Nor do soldiers enjoy anything like the compensation given to civilians, despite the risks they face on a daily basis. This disparity was graphically illustrated by the award of only £152,000 to paratrooper Ben Parkinson, who lost both legs after being blown up by a landmine in Afghanistan. His payout was pitiful compared with the £484,000 awarded to an RAF typist who developed repetitive strain injury in her thumb.

In the United States, troops have always enjoyed an honoured place in society. They are cheered in the street and given priority in queues and on public transport. The British public's failure to show the same appreciation for our veterans of Iraq – whatever the rights and wrongs of their deployment – is something servicemen find hard to stomach.

Andy Black, who served in the first Gulf war, believes Iraq has left the armed forces damaged. "The government is not showing its appreciation and that creates a knock-on effect with the public.

"When you sign up for the army you know there's a chance you won't come back. Everyone knows that, but it's galling when you return and nobody is interested in what you've been through. If you're a soldier in the States, you come back to a ticker-tape parade. You just never see that kind of appreciation in this country," he said.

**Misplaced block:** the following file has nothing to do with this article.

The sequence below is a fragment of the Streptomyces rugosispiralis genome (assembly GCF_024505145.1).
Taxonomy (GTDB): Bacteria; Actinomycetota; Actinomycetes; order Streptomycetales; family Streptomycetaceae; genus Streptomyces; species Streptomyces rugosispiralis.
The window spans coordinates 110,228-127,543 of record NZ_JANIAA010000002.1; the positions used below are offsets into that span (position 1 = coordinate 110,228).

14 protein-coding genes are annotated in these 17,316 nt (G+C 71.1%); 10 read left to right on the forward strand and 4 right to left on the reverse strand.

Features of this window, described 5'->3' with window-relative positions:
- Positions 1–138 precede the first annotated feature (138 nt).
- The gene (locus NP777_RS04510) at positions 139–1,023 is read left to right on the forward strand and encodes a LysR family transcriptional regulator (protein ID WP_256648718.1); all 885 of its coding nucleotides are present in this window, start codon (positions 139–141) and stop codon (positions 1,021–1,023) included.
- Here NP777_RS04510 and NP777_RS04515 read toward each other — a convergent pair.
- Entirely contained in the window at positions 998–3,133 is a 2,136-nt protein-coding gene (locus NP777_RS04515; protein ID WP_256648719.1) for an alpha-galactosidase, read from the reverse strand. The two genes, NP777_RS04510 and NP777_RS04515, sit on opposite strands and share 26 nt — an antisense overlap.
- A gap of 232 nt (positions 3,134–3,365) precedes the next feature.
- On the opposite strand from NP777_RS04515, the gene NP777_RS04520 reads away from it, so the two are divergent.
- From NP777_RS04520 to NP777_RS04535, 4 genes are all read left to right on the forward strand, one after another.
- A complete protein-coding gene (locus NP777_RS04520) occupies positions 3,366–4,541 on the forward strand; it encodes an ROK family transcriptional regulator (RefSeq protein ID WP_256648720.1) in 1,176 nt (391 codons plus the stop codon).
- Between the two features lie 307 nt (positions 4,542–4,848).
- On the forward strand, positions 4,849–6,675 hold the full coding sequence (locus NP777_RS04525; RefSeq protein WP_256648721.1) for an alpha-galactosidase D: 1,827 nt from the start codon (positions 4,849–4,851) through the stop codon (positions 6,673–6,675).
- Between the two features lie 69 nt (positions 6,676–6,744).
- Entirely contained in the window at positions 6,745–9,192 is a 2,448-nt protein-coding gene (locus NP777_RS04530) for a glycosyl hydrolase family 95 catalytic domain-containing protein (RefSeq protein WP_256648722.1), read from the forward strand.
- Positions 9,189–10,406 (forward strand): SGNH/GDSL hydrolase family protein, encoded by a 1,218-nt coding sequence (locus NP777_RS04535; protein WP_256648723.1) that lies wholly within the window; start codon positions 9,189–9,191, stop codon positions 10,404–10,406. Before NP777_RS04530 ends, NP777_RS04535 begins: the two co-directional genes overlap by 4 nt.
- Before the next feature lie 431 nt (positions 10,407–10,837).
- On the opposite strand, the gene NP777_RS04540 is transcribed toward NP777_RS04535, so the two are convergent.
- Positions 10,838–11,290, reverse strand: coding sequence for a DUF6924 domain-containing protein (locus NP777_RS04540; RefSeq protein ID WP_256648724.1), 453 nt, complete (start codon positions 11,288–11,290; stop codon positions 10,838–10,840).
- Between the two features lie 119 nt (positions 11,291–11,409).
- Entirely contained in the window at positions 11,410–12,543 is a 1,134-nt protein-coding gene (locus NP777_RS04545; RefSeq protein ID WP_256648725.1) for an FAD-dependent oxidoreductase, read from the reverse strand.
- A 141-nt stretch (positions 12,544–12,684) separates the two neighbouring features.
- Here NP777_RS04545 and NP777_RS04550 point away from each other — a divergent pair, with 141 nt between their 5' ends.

IN NUMBERS

6
years British forces spent in Iraq

178
British servicemen killed in Iraq

136
British deaths as a result of hostile action

42
deaths as a result of illness, non-combat injuries or accidents or pending the outcome of an investigation

4,100
British troops in Iraq

200 to 300
military advisers likely to remain in place to help the Iraqi government deal with continuing insurgency and terrorism

25,000
civilians killed since the invasion, according to a study by a non-governmental organisation

100
civilians a day killed in violence in Iraq, according to the United Nations

30,000
extra troops sent to Iraq from the United States in 2007, as commanders tried a military "surge" to stamp out resistance